This post was originally published in December 2015, and I am reintroducing it because of recent conversations with people about the liberal use of the word design in media, the workplace, and on the street. And you might as well include architecture, creative, disruption, and innovation, too, but that willbe the subject of another post.
There's nothing inherently wrong with the way people are using the word design. If anything it demonstrates that people are thinking differently about the way they do their work. With different thoughts will come actions that are a break from the patterns of the past. As more people see the impact that design can have, even more opportunities will emerge.
In the beginning there were designers.
Now there are...
...design strategists, design thinkers, design architects, design engineers, design managers, design leaders, design scientists, graphic designers, user interface designers, user experience designers, service designers, product designers, industrial designers, network designers, systems designers, and design researchers.
They are practicing...
...design strategy, design thinking, design management, design leadership, design science, graphic design, user interface design, user experience design, product design, service design, industrial design, systems design, or design research.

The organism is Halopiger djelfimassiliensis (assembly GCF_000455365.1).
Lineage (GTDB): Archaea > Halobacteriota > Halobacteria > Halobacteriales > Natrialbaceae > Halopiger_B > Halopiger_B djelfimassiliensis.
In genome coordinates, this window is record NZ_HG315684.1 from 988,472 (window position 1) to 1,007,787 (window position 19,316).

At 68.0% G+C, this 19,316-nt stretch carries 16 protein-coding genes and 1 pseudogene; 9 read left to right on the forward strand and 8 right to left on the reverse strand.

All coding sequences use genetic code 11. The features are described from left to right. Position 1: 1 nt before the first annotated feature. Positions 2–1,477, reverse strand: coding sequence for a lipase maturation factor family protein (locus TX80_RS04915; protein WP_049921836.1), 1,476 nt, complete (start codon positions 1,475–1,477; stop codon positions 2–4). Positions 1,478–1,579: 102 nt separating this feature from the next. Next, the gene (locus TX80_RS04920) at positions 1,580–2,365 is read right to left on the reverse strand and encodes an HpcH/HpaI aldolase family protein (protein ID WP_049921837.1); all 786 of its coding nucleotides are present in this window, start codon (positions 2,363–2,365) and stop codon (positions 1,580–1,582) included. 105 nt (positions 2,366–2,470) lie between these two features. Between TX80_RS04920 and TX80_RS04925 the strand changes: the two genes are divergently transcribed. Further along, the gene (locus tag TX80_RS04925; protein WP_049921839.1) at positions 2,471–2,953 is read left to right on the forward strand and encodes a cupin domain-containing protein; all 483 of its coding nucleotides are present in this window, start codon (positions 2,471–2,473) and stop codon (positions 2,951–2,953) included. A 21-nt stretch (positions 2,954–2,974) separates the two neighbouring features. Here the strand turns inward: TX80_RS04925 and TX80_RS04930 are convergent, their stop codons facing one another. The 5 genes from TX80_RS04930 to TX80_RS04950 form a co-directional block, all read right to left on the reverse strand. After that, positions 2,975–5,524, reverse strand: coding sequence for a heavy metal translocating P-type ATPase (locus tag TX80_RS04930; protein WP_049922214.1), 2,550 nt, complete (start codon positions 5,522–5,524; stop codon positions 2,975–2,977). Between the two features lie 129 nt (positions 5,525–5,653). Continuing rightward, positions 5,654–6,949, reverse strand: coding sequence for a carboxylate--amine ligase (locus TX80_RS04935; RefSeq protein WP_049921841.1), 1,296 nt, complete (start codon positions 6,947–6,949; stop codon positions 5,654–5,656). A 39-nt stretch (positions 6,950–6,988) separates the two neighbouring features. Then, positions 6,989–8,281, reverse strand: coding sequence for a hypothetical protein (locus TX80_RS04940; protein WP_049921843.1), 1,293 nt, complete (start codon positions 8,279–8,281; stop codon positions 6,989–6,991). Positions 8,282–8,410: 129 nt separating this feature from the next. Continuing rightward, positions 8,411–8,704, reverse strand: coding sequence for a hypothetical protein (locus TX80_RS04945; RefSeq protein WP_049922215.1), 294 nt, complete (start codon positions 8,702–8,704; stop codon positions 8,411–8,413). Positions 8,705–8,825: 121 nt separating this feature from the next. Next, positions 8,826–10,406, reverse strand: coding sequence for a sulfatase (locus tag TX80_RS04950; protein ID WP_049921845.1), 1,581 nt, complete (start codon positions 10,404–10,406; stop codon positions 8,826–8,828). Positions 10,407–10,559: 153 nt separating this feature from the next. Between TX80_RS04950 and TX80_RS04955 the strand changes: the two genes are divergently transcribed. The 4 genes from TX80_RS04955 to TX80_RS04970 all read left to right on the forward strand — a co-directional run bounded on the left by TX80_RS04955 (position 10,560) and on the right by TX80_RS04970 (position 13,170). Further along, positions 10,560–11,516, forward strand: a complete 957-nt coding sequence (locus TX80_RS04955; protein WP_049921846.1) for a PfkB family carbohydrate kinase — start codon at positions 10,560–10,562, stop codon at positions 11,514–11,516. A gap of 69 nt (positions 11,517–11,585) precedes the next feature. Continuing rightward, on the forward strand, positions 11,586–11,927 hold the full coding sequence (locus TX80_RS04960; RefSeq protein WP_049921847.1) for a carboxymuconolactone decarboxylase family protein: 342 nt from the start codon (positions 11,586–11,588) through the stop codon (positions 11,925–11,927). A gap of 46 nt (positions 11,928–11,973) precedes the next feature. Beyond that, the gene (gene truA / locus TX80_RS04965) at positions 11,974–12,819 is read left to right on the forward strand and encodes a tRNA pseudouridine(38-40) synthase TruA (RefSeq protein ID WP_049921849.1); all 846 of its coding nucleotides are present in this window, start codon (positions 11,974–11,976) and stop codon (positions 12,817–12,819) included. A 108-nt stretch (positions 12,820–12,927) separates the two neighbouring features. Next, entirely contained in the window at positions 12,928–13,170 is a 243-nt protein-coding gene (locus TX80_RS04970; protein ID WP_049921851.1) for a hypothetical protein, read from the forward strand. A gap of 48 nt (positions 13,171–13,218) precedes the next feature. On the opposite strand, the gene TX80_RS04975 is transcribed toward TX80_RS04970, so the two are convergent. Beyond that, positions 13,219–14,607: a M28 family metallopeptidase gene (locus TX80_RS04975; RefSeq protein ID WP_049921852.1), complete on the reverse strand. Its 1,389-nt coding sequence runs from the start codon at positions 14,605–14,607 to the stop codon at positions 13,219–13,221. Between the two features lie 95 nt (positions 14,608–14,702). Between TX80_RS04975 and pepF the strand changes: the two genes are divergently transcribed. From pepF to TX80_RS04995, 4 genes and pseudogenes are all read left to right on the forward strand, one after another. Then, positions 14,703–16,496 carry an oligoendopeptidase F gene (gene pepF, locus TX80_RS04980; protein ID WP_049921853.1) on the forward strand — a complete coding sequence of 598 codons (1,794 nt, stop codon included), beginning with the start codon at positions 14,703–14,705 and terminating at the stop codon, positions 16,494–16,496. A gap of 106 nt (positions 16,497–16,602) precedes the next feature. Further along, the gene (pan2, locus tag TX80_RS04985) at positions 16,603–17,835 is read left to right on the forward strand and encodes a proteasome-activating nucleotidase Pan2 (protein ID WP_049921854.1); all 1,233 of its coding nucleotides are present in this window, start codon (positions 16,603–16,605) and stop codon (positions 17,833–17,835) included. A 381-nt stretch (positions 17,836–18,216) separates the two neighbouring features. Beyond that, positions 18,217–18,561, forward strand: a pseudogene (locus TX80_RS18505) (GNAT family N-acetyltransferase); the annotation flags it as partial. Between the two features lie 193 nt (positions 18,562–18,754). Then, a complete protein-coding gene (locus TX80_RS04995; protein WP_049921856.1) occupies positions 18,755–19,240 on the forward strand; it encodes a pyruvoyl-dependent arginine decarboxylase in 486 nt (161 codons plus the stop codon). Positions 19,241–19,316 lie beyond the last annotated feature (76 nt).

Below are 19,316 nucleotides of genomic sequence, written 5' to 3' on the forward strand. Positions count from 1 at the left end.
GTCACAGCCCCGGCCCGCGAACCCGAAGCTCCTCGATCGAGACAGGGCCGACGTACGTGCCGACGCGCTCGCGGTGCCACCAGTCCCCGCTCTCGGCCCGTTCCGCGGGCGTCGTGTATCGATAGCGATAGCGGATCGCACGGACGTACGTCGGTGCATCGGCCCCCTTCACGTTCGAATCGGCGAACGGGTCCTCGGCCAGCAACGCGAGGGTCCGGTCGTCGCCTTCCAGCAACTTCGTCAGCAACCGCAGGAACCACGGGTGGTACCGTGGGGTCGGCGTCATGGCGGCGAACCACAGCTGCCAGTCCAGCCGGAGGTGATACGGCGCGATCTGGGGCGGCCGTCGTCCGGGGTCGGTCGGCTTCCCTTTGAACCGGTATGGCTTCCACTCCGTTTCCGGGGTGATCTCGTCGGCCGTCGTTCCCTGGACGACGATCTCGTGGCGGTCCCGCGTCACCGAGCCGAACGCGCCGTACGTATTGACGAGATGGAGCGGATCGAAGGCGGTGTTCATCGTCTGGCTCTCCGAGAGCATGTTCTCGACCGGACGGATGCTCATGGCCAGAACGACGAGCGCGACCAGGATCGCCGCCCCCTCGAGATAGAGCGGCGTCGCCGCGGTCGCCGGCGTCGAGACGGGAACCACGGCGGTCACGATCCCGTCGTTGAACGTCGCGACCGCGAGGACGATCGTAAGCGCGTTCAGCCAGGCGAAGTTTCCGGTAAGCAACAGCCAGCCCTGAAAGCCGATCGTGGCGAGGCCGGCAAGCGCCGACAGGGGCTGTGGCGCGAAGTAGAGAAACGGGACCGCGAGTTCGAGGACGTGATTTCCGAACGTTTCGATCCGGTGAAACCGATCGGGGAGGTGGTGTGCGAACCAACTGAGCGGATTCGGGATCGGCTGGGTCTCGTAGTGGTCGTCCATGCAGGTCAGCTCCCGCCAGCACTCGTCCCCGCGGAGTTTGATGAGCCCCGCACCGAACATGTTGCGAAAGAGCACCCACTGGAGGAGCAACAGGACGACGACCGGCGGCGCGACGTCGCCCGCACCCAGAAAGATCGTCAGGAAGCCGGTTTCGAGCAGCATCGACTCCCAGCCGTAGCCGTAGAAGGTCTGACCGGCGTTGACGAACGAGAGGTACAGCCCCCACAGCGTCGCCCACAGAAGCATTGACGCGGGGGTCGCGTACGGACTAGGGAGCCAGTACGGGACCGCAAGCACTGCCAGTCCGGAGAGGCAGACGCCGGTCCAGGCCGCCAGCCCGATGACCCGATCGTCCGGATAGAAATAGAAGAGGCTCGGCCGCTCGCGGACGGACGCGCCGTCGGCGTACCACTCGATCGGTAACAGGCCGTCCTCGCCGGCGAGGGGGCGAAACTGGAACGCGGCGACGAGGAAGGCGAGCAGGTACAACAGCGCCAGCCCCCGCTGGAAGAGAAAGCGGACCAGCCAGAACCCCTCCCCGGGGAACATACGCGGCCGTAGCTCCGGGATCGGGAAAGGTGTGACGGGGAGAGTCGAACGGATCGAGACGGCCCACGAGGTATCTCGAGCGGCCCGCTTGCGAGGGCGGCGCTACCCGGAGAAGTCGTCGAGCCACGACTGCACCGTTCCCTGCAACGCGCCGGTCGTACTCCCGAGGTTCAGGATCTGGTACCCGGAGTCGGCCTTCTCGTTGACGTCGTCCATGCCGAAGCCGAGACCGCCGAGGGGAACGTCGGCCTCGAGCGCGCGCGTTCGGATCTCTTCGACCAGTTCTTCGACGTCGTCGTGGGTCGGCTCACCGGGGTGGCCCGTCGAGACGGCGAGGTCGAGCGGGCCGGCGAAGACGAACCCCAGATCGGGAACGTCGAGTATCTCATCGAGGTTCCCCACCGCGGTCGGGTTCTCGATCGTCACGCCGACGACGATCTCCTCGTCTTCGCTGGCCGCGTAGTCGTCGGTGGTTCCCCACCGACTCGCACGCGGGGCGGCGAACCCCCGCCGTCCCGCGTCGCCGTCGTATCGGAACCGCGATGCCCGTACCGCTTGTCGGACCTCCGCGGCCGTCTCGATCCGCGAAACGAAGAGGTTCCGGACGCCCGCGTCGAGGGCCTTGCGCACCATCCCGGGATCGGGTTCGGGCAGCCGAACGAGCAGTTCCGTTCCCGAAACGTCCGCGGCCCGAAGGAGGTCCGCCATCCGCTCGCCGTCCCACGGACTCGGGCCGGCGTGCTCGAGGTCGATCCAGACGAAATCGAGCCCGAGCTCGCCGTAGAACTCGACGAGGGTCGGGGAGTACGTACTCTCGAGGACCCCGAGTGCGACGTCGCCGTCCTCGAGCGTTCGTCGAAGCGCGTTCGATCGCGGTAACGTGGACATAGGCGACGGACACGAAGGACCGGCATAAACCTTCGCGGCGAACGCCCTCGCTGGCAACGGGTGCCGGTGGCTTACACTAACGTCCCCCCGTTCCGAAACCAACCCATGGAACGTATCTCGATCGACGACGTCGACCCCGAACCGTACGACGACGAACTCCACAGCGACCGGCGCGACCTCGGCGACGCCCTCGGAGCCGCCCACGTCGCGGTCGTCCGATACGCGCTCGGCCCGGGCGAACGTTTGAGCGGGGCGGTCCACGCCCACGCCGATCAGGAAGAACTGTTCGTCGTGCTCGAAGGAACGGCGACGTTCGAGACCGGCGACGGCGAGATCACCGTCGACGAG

Design has certainly become mainstream over the last decade. How far will it spread and what will be the extent of its impact on business? Design has done well operating on the fringe of society and I am happy that people are now seeing the value that it can create and provide.
If design has been mainstreamed, then who will be on the edge looking over the horizon to anticipate what is coming next?
The answer is likely not a single designer or design team, but rather a design-empowered organization that is maintaining awareness of both the present and the future. That will be the real legacy of the current design movement.